A prominent member of a Protestant paramilitary group has been shot dead in Belfast. Politicians on both sides of the power-sharing government condemned the killing.
Senior politicians in Northern Ireland on Monday expressed shock at the murder of John Boreland, a prominent member of the Protestant paramilitary group Ulster Defense Association (UDA). Boreland survived a previous murder attempt two years ago.
First Minister Arlene Foster, who leads a Catholic-Protestant power-sharing government in the UK province, said she was "shocked and disgusted" to hear of the murder after Boreland was shot dead by unknown assailants.
Deputy leader Martin McGuinness, from the Catholic party Sinn Fein, "unreservedly" condemned the attack as a "shameful" act.
"There can be no justification for the murder of a well-known loyalist in northern Belfast," McGuinness said.
The UDA reportedly killed more than 200 Catholic civilians during the decades of violence that plagued Northern Ireland. However, the paramilitary group largely upheld a ceasefire since 1994.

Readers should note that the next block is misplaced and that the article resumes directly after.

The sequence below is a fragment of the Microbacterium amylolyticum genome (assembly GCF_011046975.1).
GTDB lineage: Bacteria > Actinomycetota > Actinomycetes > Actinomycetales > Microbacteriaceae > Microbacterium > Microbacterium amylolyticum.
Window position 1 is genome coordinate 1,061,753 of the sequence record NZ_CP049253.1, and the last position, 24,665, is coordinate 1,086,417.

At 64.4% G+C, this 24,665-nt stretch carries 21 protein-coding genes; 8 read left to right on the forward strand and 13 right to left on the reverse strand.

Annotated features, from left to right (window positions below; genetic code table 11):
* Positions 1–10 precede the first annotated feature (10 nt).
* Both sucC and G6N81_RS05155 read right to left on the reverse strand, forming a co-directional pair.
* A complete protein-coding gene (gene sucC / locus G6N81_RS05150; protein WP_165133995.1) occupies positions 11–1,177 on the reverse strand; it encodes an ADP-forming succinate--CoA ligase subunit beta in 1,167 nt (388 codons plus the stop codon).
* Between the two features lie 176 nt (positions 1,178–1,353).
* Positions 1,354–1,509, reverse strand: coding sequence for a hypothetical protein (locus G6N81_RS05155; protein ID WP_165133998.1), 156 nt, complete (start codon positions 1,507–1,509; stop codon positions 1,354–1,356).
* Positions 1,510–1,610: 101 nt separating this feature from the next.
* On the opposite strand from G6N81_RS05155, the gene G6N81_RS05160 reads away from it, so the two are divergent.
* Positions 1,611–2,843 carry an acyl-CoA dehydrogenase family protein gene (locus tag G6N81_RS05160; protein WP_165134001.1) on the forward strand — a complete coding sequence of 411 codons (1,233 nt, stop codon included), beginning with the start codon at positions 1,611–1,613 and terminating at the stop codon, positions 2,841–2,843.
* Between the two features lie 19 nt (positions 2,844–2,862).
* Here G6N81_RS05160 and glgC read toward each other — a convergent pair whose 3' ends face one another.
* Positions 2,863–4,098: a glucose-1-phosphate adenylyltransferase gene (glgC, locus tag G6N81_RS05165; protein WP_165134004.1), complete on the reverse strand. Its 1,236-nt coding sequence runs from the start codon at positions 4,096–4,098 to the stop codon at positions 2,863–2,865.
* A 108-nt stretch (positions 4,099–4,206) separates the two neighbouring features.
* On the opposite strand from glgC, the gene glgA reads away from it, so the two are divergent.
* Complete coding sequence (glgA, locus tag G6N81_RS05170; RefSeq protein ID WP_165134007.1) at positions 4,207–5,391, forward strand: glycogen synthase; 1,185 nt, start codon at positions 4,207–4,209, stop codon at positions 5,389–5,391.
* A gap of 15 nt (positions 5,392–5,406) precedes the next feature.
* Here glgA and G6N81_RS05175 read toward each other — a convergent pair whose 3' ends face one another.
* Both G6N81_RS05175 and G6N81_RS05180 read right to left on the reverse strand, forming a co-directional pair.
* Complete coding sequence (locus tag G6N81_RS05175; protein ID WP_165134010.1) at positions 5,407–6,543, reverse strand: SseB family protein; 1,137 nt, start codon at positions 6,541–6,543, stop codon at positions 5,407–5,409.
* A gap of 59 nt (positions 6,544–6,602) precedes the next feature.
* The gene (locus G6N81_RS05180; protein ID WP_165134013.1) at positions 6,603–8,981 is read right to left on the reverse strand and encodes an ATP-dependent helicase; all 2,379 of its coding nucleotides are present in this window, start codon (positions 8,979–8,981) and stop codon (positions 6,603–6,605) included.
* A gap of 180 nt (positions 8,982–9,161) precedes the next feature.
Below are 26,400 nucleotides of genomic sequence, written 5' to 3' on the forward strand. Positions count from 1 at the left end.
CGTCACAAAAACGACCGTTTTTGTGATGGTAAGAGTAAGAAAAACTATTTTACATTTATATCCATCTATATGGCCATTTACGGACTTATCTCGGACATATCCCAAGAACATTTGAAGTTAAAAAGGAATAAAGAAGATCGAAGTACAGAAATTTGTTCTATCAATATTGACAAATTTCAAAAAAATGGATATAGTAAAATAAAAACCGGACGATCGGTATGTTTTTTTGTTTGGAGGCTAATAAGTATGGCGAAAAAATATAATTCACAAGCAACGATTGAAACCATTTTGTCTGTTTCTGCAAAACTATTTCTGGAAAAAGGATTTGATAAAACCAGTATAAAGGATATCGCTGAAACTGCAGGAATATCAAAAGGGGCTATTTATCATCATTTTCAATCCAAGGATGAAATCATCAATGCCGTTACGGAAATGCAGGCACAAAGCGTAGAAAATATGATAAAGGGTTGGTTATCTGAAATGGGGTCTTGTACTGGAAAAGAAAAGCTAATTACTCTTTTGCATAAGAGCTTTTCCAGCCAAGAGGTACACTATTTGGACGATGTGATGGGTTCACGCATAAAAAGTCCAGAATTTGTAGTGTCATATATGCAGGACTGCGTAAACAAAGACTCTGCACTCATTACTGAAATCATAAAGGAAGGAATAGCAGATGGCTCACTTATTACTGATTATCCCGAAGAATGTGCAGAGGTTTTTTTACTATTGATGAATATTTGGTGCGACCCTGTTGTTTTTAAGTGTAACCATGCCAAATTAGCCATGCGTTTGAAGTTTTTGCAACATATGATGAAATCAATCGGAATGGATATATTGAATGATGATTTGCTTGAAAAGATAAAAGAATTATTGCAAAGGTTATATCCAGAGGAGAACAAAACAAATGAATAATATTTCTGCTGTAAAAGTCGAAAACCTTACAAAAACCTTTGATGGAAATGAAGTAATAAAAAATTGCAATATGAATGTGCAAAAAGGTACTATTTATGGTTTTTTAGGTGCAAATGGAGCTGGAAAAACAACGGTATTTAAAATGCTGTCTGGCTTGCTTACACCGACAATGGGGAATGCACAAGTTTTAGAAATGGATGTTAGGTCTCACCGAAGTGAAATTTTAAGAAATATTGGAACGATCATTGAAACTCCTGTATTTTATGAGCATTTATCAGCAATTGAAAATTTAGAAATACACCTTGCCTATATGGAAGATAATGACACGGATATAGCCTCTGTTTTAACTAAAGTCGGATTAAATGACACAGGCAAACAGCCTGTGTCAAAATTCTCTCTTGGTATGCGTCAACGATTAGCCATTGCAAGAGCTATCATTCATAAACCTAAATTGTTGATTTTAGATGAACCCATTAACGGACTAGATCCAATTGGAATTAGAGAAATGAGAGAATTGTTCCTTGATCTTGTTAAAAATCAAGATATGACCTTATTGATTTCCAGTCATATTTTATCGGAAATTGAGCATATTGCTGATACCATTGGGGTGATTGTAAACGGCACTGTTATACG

In 2010, the UDA scrapped their weapons in front of independent monitors, marking the complete disarmament of the main rival paramilitary groups in Northern Ireland.
While a peace deal largely ended the bloody conflict in 1998, a report produced jointly by Northern Ireland's police and British intelligence agency MI5 found that many of the paramilitary groups continued to exist, though they were not planning attacks.
The report said that although the UDA's main parts were committed to sustainable peace, elements were still involved in violence, acting "almost completely autonomously."
ls/msh (Reuters, AP)